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1

I use "setxkbmap" with no arguments. It seems to reset the keyboard. I have a "shortcut" in my panel that I can use with a mouse for when the keyboard is completely inoperable.


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You are missing one of the drivers that is necessary to access your root filesystem. The code in the initramfs is looking for a block device to mount and failing, so the problem is in accessing that device. You won't get a more explicit message because the code in the initramfs can only see what it has access to and the problem is that it doesn't have access ...


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Found it!!! It was the drivers for my hard disk controller, SATA AHCI was not added while configuring kernel before compilation. Now I added, recompiled and viola! new installed kernel booted up. :)


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Reading the documentation and man pages leads me to believe that you should use netconf. According to its manual page, something like: netconf -a and then answering any interactive questions, likely does what you wan. You're existing configuration exists in: /etc/inet.conf It seems you can also get dhcpd to print its current view of the world with: ...


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2.6.X kernels You can increase the resolution at the console like so via your /etc/grub.conf file. Find the kernel ... line pertaining to your system booting up: kernel /vmlinuz-2.6.32-358.11.1.el6.x86_64 ro root=/dev/mapper/vg_mungr-lv_root rd_LVM_LV=vg_mungr/lv_root rd_LVM_LV=vg_mungr/lv_swap rd_NO_LUKS rd_NO_MD rd_NO_DM ...


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I found this thread titled: VERR_SUPLIB_OWNER_NOT_ROOT - solved which describes several possible reasons why you'd get this message. Most of them stem from the permissions not being set properly. In addition to making sure the permissions are correct for the file you mentioned you'll want to make sure that the permissions for the directories that its inside ...


3

First of all, DNS is primarily a UDP service, not a TCP service. DNS is on UDP port 53; make sure that UDP port is open for incoming connections on the DNS server machine. In addition, DNS can optionally use TCP, which uses TCP port 53, but while DNS can work fine without TCP, it doesn't work without UDP. Second of all, it's far better to use dig instead ...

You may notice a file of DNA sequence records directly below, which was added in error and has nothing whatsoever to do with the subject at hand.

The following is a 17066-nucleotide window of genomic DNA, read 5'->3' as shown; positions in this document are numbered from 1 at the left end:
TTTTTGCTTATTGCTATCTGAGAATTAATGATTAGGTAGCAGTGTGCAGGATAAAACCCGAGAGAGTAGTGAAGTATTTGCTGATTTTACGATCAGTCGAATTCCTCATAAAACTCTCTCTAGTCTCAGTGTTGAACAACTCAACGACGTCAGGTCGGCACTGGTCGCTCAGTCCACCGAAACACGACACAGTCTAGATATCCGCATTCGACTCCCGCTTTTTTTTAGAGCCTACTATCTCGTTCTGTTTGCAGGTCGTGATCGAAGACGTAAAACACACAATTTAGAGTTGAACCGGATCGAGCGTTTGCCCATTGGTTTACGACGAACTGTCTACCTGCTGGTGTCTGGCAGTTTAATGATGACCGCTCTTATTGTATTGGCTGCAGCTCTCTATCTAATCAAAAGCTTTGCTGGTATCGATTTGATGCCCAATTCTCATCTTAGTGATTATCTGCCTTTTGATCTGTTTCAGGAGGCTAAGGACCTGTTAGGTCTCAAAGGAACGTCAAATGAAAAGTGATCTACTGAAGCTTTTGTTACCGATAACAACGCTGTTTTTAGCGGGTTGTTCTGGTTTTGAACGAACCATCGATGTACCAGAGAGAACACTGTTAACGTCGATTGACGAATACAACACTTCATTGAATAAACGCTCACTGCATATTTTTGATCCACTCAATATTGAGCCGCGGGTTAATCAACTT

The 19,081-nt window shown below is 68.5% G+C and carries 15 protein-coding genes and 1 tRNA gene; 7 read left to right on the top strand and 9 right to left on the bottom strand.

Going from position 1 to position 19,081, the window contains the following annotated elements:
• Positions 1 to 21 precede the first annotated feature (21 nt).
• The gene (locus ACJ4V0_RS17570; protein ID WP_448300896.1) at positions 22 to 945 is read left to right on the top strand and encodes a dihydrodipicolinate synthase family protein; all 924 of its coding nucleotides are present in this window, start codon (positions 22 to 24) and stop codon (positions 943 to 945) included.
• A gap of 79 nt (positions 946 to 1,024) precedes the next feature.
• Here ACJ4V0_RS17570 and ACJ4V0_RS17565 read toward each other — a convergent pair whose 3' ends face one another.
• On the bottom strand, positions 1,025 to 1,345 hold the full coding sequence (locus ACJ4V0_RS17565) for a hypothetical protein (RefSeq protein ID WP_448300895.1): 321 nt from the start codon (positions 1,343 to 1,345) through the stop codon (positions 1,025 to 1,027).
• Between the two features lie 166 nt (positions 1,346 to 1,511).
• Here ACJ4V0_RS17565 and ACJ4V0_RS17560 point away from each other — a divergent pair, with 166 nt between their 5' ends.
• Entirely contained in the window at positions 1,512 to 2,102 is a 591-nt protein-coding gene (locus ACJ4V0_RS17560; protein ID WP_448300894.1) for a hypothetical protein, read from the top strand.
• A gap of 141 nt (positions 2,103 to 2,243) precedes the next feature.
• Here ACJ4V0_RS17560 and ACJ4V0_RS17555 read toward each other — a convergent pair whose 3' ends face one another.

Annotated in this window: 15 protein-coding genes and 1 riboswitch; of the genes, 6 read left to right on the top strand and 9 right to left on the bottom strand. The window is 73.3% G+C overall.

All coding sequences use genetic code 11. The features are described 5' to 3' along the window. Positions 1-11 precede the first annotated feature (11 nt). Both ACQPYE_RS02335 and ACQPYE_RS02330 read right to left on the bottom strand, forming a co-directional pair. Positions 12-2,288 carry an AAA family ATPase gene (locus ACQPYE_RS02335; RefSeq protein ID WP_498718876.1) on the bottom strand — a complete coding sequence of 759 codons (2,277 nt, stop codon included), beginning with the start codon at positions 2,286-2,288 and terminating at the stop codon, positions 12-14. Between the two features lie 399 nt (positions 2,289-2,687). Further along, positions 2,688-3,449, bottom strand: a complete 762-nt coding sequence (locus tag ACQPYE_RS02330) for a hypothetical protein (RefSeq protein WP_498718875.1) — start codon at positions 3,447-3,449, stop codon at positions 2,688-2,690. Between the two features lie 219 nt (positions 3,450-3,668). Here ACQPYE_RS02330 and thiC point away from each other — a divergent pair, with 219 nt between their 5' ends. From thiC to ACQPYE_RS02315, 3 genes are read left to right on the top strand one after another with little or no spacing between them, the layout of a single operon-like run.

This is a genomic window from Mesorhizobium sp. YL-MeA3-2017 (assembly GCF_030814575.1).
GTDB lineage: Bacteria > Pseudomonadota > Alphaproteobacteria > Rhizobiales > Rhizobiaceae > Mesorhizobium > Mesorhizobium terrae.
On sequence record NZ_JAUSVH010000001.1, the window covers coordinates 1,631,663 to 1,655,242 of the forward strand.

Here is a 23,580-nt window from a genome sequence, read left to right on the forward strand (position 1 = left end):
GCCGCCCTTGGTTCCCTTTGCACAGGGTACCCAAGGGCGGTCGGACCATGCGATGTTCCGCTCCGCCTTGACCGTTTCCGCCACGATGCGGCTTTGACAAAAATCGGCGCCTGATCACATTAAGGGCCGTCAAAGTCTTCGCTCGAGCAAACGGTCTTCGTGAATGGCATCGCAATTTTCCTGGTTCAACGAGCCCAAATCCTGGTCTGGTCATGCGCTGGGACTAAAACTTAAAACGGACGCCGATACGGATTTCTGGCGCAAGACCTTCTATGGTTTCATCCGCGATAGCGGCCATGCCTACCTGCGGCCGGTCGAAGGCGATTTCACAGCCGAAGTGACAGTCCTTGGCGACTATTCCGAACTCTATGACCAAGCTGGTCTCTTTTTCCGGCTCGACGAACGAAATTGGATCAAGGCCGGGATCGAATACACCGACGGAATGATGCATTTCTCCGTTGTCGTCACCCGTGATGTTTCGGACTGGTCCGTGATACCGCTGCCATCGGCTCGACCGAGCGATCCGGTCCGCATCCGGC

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You have to check whether the firewall configuration allows forwarding: iptables -L -nv But it is not enough to configure the firewall to allow routing. The routing feature itself must be enabled in the kernel. If the kernel does not even try to route then it does not matter whether the firewall would let the packets through or not. You can check the ...


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This looks like you're using VirtualBox VM with a NAT network (it seems to give the address 10.0.2.15 by default). If so, you need to set up a port forward to access port 22 on the VM from the host. Open Settings->Network for the VM Click the little blue arrow next to the Advanced box Click the box at the bottom labelled "Port Forwarding" Click the green ...


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Depends on how you configured your network interfaces. I would check in /etc/sysconfig/network-scripts/ifcfg-eth0 on the new VM and see if you can just change the value for IPADDR if it's present. If you have NetworkManager running and the interface is configured with NM_CONTROLLED=yes then the change will be applied when you save the file, otherwise you'll ...


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Since you're getting a 403 I'm going to assume that you're have internet access working. Try downloading the .deb files directly via the command line. $ wget http://security.debian.org/pool/updates/main/p/pidgin/pidgin_2.10.9-1~deb7u1_amd64.deb Things that could be an issue here: DNS APT installation/config is hosed The URL is down As I said since ...


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open a terminal su cd /mount/yourcd ./VBoxLinuxAdditions.run The problem you faced is that there's no autorun on the CD and it's a very good thing, because autoruns can be dangerous.


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What desktop environment? Gnome comes with a plain desktop. Move the mouse to the border or the upper right corner. Does it help? If it doesn't help or it's not Gnome post a screenshot. Where did you download the installation or virtual machine? 32 or 64 bit? What size of Hard disk did you use? How much CPU / Ram? Where did you place the virtual box files / ...



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